doctors use something called a mini mental status exam to assess basic mental function in this kind of setting, both at a given moment, and its change from day to day. it consists of a series of simple questions, the answers to which are recorded. so we began:

"do you know where you are right now?"

"why do people keep asking me that?!? of course i know where i am! it's a..." and here she paused, realizing she didn't have the word she wanted, and apparently looking on the floor around her for where she'd misplaced it.

"it's a place where people go when they're sick. does that help?"

"don't rush me!", she snapped.

after a few minutes, we told her she was in the hospital, and asked the next question:

"what year is it?"

"1999", she answered confidently.

"who is the president?"

she paused, and then unmistakably, a light came on--she knew this one.

"obama," she scoffed in disgust, rolling her eyes and glancing at us with a look on her face that said "and you people think I'M crazy?!?"

01 October 2009

now in convenient travel size!

hello, blogland readers! it's been awhile, i realize that. and i can understand if you're mad. or you just don't come here any more. that's ok. but i've been doing some thinking about you all, and about the blog, and i've come here to tell you something.

first, the obvs: med school is really busy! it's busy, like, all the time! and i find myself with little time to tell you all the funny or sad or touching anecdotes that talking to sick people all day can bring at the same time that i find myself in the midst of many such anecdotes. it's sad, and a little overwhelming. i keep wanting to tell you all about all the things, but the longer i wait the more impossible it becomes to catch up. and on top of all of that (!), i really miss you all, and i wish i had some way to be in communication with the many people i like and care about but do not come into contact on a daily or weekly or even semi-annual basis. (even if that communication is only mostly one-way...at least i'll feel like we're all still together somehow. or that you haven't forgotten me).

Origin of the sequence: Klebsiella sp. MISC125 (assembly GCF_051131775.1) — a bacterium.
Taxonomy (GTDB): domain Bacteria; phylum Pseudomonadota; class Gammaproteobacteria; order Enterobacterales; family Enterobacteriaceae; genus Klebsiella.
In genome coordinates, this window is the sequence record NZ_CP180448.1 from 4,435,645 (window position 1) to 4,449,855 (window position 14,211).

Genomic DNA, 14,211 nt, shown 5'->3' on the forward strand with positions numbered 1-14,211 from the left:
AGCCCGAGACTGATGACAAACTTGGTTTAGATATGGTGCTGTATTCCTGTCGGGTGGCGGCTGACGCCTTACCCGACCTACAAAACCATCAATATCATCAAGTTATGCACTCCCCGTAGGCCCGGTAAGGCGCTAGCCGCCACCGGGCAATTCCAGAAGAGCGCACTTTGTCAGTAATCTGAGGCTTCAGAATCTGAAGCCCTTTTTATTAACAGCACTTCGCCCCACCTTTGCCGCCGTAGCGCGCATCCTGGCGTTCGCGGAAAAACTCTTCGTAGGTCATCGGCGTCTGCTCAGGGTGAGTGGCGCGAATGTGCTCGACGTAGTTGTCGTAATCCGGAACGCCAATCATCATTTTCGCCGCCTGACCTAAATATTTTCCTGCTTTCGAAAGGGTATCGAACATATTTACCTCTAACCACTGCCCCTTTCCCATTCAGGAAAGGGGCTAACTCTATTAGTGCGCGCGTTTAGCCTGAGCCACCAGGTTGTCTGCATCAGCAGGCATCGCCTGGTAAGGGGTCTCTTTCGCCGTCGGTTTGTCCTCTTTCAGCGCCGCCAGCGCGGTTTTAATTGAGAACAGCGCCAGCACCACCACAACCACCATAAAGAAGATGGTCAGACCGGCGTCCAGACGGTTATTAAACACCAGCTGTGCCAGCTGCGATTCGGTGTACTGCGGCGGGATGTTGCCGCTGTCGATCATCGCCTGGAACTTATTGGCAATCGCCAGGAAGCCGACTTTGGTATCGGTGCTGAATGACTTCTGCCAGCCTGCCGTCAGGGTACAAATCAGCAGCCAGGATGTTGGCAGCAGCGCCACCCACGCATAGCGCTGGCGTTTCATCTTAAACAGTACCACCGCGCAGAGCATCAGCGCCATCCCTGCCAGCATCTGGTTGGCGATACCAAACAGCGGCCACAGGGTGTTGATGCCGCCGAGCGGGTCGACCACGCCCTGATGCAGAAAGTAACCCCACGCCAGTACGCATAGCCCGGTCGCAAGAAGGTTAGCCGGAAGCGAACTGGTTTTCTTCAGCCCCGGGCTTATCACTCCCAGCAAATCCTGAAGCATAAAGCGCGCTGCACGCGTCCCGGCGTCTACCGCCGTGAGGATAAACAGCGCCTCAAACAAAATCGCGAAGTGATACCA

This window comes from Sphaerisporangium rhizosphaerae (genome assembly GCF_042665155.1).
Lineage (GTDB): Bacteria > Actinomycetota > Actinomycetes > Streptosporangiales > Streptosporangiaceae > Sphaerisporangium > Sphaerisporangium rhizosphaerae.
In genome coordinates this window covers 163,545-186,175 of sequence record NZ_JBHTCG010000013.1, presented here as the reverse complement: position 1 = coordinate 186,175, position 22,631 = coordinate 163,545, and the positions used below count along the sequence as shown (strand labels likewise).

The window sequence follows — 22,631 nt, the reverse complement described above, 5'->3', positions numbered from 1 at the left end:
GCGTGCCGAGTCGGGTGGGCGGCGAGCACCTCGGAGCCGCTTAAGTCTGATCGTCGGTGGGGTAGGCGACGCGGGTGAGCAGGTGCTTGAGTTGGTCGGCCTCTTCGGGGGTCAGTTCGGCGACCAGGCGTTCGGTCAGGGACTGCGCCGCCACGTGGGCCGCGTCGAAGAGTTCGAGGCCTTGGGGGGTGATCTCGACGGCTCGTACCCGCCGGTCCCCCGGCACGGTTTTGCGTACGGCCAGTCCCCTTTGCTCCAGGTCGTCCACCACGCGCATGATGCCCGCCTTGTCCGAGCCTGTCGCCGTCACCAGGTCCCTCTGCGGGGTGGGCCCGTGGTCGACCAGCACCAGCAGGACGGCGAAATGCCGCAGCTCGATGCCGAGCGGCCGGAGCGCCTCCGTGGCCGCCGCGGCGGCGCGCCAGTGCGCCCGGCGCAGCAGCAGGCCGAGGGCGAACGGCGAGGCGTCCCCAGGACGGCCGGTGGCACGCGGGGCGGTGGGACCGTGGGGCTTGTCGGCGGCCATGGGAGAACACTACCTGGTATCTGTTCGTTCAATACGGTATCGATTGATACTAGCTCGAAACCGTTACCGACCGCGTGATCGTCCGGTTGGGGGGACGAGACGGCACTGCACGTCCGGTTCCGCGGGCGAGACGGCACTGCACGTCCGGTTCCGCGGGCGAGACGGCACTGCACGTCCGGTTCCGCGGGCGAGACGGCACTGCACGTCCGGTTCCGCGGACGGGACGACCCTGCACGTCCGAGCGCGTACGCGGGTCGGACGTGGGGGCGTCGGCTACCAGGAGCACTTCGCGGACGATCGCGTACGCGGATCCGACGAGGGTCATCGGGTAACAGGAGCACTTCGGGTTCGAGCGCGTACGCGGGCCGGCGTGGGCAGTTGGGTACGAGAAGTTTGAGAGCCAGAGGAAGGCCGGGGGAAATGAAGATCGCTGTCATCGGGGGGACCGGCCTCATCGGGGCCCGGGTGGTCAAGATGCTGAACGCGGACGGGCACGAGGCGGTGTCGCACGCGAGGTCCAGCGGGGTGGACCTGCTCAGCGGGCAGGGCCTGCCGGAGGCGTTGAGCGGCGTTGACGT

so i'm taking the advice my mother gave me when as a kid i'd let my room get a little too dirty to conceivably ever get it cleaned in time to go to my friend's house: start small. in my room's case, that meant cleaning one corner and going from there. in the blog's case, it means i'm making thejeremydiaries travel sized. on your right, you can see a twitter feed. that's right, i have a twitter account. and with this twitter account, i can post various tidbits about my life from my phone, whenever i have a minute. you can come here and see what's the latest, or you can go to twitter.com/jeremydiaries . if you are also a twitter person, you can follow me...i imagine you know how to do that already.

finally, i wouldn't say i've given up on posting actual things here. and when i do post things here, i'll probably link them in my twitter feed. so now you can always know what's happening in my blogland. and hopefully that will be more than nothing.